Vidding

  • How to Get and Use an Advanced User Account at Critical Commons

    Kristen Murphy - Wtorek, 20 września 2011 - 3:30pm
    Typ wiadomości::
    Tagi:

    Critical Commons is a non-profit advocacy coalition that supports the use of media for a variety of scholarly, educational, and creative purposes. It describes itself as "a showcase for innovative forms of electronic scholarship and creative production that are transformative, culturally enriching and both legally and ethically defensible," and its founders say their showcase explicitly includes transformative works like vids and other forms of fan video. In fact, the site specifically invites the work of remixers of all kinds.

    While getting and using an account at Critical Commons is a little more complicated than using YouTube or most other commercial services, the site's nonprofit status and explicit commitment to fair use may make it an attractive option for some fans. It is also worth noting that in addition to allowing users to stream and embed video, the site also allows users to download videos in their original resolution and quality.

    As you'll see from the instructions below, all uploaded videos must have some commentary attached to them to fulfill the site's mission of "display[ing] media that is placed in a critical context that transforms and recontextualizes the media, adding value and significance to the original work." This can be your typical vidders notes section, or it can be something as simple as "This fan video is a transformative work." (See, for example, lamardeuse's Sherlock vid, Not Responsible.)

    Create an Account for Vidding

    1. On the Critical Commons homepage, click “register” in the top right of the menu bar. Or, go directly to the registration form. You must first create a Basic User account before you can be upgraded to Advanced User status, at which point you can upload vids.
    2. “Full Name” is what name will appear on the site profile that viewers will see. This can be your vidding handle. “Username” is for your login purposes. “Institutional Email” can be your regular email address; this will appear visibly on your profile. (Remember, this site is geared toward academics, who often use more identifying information than vidders.)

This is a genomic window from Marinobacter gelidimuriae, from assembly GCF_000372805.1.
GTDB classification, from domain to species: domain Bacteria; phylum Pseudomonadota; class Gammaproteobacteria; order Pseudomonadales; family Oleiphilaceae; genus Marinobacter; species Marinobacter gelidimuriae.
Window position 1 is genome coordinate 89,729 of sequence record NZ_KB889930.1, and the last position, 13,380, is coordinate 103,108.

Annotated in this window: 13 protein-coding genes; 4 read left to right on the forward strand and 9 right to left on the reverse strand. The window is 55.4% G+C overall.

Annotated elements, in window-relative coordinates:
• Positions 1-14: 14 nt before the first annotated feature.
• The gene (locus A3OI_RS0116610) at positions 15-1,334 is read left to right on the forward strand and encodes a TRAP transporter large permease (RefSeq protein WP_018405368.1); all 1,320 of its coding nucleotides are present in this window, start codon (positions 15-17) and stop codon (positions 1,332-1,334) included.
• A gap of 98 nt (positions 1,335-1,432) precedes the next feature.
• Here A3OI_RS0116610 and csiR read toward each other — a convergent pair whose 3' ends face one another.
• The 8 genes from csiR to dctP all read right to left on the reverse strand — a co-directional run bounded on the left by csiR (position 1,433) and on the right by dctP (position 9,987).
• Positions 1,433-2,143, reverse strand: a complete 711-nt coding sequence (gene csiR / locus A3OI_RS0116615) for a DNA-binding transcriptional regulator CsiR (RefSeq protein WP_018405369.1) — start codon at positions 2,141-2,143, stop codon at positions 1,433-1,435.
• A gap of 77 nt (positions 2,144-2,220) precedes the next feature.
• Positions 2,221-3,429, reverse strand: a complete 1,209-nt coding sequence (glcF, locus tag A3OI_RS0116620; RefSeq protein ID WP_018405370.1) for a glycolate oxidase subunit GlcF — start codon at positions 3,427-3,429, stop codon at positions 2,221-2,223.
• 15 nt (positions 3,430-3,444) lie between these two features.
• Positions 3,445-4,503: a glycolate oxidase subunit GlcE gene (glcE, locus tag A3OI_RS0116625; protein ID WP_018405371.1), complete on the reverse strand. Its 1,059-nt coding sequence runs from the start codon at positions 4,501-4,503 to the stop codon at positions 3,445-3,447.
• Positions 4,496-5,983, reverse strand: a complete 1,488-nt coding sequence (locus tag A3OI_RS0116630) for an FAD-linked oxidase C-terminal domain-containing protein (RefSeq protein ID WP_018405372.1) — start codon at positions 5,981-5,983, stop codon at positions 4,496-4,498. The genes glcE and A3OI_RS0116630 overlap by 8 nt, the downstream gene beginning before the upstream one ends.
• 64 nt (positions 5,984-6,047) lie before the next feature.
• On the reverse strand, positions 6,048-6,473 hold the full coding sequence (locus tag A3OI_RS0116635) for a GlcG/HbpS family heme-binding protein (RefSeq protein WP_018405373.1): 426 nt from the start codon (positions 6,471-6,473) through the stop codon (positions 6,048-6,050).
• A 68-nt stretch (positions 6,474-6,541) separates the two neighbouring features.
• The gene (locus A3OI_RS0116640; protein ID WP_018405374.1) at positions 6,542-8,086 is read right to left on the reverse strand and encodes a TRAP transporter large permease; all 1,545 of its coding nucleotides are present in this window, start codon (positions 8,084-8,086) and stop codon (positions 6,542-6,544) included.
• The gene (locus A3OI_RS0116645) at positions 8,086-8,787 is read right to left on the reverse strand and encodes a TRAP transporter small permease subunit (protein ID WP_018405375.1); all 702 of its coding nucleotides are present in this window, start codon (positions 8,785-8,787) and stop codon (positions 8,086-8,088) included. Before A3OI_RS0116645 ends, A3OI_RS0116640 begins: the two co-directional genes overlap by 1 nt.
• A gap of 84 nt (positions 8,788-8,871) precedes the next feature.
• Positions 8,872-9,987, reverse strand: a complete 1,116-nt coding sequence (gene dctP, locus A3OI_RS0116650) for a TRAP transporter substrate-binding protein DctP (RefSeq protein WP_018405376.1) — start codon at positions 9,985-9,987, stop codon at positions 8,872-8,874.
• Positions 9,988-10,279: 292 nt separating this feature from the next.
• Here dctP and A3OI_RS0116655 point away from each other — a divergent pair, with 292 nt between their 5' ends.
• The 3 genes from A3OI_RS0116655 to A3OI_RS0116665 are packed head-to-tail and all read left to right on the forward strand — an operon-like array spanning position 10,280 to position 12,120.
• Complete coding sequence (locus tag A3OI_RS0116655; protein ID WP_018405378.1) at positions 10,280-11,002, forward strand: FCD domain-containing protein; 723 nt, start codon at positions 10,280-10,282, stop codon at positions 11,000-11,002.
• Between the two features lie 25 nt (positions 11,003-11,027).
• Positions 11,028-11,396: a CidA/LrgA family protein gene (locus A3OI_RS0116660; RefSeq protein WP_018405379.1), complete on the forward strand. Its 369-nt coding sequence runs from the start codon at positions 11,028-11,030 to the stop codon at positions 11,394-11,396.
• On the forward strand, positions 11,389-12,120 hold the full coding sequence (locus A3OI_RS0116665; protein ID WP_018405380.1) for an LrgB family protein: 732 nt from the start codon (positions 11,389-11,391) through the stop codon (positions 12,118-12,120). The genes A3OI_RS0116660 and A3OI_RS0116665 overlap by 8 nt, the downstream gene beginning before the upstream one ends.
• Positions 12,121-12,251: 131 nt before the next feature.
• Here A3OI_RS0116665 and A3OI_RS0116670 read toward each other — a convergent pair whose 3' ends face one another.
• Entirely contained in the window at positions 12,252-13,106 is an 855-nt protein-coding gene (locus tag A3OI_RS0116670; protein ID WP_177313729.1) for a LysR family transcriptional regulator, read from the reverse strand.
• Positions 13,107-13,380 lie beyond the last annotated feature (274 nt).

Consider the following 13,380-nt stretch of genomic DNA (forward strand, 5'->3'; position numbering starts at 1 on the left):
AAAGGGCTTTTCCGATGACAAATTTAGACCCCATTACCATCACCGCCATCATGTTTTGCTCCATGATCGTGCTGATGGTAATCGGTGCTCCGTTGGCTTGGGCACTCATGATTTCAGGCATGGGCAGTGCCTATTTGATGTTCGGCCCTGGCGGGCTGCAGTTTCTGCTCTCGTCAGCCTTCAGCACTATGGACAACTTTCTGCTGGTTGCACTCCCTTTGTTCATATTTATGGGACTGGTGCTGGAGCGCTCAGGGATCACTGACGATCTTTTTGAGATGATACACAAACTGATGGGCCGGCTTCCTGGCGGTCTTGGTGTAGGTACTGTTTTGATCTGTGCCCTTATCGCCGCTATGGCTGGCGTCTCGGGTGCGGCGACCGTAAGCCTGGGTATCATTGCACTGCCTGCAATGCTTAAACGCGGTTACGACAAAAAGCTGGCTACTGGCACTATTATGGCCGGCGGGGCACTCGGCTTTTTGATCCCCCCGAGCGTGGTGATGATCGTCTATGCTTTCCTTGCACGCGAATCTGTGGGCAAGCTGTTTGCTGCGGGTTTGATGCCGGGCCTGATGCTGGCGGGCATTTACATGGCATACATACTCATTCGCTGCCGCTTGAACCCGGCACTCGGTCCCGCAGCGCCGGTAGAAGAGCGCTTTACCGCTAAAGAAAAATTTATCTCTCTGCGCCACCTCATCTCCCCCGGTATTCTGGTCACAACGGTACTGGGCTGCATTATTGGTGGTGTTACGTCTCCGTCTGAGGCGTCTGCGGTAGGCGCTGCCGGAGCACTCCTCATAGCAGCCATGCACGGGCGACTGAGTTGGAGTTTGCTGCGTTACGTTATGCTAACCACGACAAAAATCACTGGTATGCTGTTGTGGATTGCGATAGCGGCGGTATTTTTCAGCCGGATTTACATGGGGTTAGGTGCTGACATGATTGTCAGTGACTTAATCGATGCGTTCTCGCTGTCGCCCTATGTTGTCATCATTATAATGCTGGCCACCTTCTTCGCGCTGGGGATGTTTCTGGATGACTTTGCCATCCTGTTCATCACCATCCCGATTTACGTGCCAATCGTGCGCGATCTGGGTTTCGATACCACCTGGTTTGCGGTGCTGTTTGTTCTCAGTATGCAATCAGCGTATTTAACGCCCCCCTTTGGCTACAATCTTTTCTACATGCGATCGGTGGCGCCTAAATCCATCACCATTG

3. Once your account is created, login and click Edit Profile. You need to add further information (upgrading your status) before you can upload vids. All fields are mandatory (except Location) to reach Advanced User status.
      1. “Title” can be something like “vidder.”
      2. If you have an "institutional" affiliation, enter it here. If you are an independent creator, fan, non-affiliated scholar, etc. you can indicate this here. Some vidders may want to affiliate themselves with the Organization for Transformative Works.
      3. If you don't have a URL where Critical Commons can verify your identity (even a blog or publicly viewable Facebook page will do), CC recommends creating an account at the Archive of Our Own.
    4. Save your information at the bottom. If you have addressed all fields in your profile, you should now have a link on your profile that says “Apply for Advanced User Status." When clicked, this generates a message to the site administrator. Advanced user requests are processed manually after verifying your identity. This usually happens very quickly (within 10 minutes of when your request is received). Then, log back in and return to your profile to start uploading vids.

    Upload a vid